European Shares Set For Positive Open

European stocks are seen opening higher on Monday despite China reporting a slowdown in manufacturing activity.

Data released Saturday by the National Bureau of Statistics showed China’s official purchasing managers’ index fell to 50.4 in July from 50.9 in June, adding to concerns about a slowdown in the world’s second-largest economy. It was the slowest figure since the index slumped to 35.7 in February 2020.

China’s Caixin/Markit Manufacturing Purchasing Managers’ Index (PMI) fell to 50.3 last month from 51.3 in June, marking the lowest level in 15 months.

Elsewhere, manufacturing activity rose in export powerhouses Japan and South Korea, though firms suffered from supply chain disruptions and raw material shortages that pushed up costs.

Asian markets rose broadly as Chinese authorities moved to soothe fears over a crackdown on tech companies and a top decision-making body of the ruling Communist Party said China will maintain stable macro policies in the second half of the year to ensure growth.

Oil prices fell about 1 percent in Asian trade as signs of slowing growth in China, the second-largest oil consumer globally, clouded the fuel demand outlook.

Investors also looked ahead to the Organization of the Petroleum Exporting Countries and allies (OPEC+) increasing its oil output.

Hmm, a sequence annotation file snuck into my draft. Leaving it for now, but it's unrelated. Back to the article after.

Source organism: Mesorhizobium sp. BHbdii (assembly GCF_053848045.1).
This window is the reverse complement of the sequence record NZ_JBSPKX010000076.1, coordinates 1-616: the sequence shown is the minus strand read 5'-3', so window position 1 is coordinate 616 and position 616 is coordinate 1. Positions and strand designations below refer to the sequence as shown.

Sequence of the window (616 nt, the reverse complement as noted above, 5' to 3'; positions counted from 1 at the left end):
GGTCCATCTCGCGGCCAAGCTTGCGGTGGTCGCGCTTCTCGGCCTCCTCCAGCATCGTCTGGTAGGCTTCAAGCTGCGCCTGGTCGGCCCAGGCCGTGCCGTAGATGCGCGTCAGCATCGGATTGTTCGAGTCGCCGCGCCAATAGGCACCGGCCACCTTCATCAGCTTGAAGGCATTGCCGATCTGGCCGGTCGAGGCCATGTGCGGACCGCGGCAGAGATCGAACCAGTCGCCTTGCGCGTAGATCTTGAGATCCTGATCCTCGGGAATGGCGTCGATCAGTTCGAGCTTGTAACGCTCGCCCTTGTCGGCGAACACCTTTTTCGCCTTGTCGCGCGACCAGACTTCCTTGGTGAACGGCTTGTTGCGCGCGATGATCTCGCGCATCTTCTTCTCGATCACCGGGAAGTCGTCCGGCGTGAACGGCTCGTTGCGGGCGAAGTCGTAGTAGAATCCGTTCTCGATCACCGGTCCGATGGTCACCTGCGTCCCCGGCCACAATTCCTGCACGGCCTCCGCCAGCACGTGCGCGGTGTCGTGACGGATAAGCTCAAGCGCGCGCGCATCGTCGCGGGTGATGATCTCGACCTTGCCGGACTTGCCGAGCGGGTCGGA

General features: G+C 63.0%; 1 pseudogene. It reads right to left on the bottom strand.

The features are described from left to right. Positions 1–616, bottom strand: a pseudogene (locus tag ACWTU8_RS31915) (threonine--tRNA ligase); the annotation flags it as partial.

The U.S. dollar held near a one-month low, heading into a busy week that includes monthly jobs data and reports on manufacturing and service sector activity, factory orders and the U.S. trade deficit.

Closer home, factory purchasing managers’ survey results from euro area and the U.K. are due later in the session, headlining a light day for the European economic news.

U.S. stocks fell on Friday, with concerns over China’s clampdown on technology businesses, disappointing results from Amazon and renewed worries about a rise of cases of the Delta variant coronavirus weighing on markets.

The Dow dropped 0.4 percent, the tech-heavy Nasdaq Composite shed 0.7 percent and the S&P 500 eased half a percent.

European stocks also ended lower on Friday as concerns about China’s policy risks overshadowed data showing a fairly strong rebound in euro area economic growth in the second quarter.

The pan European Stoxx 600 declined half a percent. The German DAX slid 0.6 percent, France’s CAC 40 index slipped 0.3 percent and the U.K.’s FTSE 100 gave up 0.7 percent.

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